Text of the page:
The map is definitely not perfect in this area. The original article stated “through a hole in the fence” – I did however not see a fence at all there. Also, the vegetation is generally denser than one would expect from the map in this area. If the map would have given a correct representation of the terrain, i.e. if there would have been a fence here, it would not have been possible to do the big mistake Gueorgiou and Johansson made. One would have been caught by the fence, turned right, and found the control with maximum a few seconds time loss.

However, it is clear that Gueorgiou and Johansson did a mistake here – they clearly ran in the wrong direction after leaving the path. This should however rather have been punished with 2-5 seconds time loss rather than 45-90 seconds time loss, if one looks at the map.

PS! In some ways this is similar to the map problems which cost Gueorgiou a middle gold medal in Denmark in 2006 (mistake due to not 100% accurate map) and a relay gold medal in Hungary in 2009 (control difficult to find based on the map; yes, Gueorgiou would have been ahead of the Swedish team at the crucial moment without this mistake). Gueorgiou’s technique is “on the edge” – and that is mostly in a good way. If the map is inaccurate, there may be trouble…

Update 6/9/2015: E-mail and pictures from the Assistant Event Director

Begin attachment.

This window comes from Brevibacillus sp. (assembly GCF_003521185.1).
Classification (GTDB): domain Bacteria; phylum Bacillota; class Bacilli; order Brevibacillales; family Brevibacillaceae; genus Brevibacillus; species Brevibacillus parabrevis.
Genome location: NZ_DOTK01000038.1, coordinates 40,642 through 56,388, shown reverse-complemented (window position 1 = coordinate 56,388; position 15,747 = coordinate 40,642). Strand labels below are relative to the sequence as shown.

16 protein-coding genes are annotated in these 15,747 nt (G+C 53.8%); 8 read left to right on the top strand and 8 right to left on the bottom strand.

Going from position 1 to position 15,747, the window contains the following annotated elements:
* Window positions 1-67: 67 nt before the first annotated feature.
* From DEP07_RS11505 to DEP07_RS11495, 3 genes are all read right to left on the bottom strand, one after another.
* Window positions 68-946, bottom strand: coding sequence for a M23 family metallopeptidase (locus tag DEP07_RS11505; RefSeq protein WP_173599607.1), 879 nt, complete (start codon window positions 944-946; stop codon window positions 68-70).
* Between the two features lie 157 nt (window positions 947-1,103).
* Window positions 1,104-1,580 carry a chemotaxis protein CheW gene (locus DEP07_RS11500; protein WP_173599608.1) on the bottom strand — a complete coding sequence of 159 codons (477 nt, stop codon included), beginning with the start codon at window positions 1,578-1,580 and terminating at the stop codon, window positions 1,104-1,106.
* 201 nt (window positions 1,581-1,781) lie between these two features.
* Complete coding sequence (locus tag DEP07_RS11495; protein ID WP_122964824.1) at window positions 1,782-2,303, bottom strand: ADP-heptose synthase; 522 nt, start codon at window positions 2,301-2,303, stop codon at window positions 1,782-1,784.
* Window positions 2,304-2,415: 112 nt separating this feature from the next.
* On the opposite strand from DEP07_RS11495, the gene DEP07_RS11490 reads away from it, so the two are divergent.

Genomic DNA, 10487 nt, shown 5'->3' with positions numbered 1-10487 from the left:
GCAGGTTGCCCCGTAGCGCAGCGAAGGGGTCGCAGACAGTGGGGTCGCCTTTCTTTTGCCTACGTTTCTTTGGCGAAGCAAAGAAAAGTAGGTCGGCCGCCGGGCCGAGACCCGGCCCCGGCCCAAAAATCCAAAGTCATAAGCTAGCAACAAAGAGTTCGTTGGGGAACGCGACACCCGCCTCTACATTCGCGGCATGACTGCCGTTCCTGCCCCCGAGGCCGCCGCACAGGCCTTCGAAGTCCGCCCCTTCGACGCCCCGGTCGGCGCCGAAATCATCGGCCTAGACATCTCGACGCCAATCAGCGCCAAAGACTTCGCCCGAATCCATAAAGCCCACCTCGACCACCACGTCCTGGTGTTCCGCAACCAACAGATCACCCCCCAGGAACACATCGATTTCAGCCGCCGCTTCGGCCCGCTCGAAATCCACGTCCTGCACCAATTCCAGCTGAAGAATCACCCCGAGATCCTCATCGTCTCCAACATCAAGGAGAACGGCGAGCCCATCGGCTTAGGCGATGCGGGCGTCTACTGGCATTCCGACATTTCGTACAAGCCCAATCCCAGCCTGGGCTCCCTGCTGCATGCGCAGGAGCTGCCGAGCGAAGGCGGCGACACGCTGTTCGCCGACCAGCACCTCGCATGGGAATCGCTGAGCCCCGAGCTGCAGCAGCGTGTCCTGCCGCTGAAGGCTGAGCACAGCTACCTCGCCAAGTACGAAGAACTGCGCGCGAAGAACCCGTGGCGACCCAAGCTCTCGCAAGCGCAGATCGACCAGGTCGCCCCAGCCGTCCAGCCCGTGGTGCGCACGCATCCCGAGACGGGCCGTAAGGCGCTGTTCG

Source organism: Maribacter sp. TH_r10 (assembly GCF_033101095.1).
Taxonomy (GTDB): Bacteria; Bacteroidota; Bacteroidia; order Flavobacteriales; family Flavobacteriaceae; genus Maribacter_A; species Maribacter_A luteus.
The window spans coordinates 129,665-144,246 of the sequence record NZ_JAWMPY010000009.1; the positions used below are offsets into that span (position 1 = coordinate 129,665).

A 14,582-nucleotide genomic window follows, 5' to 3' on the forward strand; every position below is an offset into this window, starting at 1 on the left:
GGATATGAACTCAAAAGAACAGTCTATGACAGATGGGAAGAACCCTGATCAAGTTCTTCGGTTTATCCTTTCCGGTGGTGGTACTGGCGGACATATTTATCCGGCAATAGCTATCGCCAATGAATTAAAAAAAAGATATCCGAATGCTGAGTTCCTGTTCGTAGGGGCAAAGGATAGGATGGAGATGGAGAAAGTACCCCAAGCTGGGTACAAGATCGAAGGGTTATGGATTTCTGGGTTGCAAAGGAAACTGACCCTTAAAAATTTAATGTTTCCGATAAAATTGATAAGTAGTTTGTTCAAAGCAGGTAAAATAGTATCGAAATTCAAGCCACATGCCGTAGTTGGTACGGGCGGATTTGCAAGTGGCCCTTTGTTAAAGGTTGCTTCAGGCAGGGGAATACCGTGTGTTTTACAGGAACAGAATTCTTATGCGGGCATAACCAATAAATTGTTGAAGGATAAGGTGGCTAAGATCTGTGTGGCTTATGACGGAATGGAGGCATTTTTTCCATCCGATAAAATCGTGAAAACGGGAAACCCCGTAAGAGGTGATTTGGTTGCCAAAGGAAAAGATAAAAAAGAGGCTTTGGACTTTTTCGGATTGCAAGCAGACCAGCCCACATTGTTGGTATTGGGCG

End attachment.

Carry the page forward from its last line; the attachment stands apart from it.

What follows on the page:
As Assistant Event Director I had quite a lot to do with both Graeme as planner and the IOF.  I had to drop some things off at Darnaway yesterday and thought I would look at the controversial second last control.  I have attached three photos – where Thierry crossed I moved the vegetation and the fence wire is clearly visible above ground level.  Move NE or SW from this point and the fence is much more obvious.  I am not a mapper but I would say this is a fence rather than a ruined fence. The area is probably greener than the map indicates but with the wet and warm weather there was a lot of late season growth.  Johansson and Gueorgiou made a pretty basic mistake that most competent club orienteers would have soon corrected.  As soon as they dived into the unpleasant green area they should have realised no planner would put a control in an area like this and they would have run back out again losing maybe 5-10 seconds.

10 metres NE_s Thierry crossing_s 10 metres SW_s

About Jan Kocbach

Jan Kocbach is the founder of WorldofO.com - taking care of everything from site development to writing articles, photography and analysis.

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  1. Zerbembasqwibo

    Strange that the best runners get punished most when map is not 100%.

    Good that I finally could see what I expected to see! Thanks for all pictures!

  2. Please. I agree that a drawing fence that is not there or hardly visible is a mistake of a mapper. But come on, it is clearly very big mistake of the runners. And I would say mistake of the beginners. I know, even the champs could do such mistake.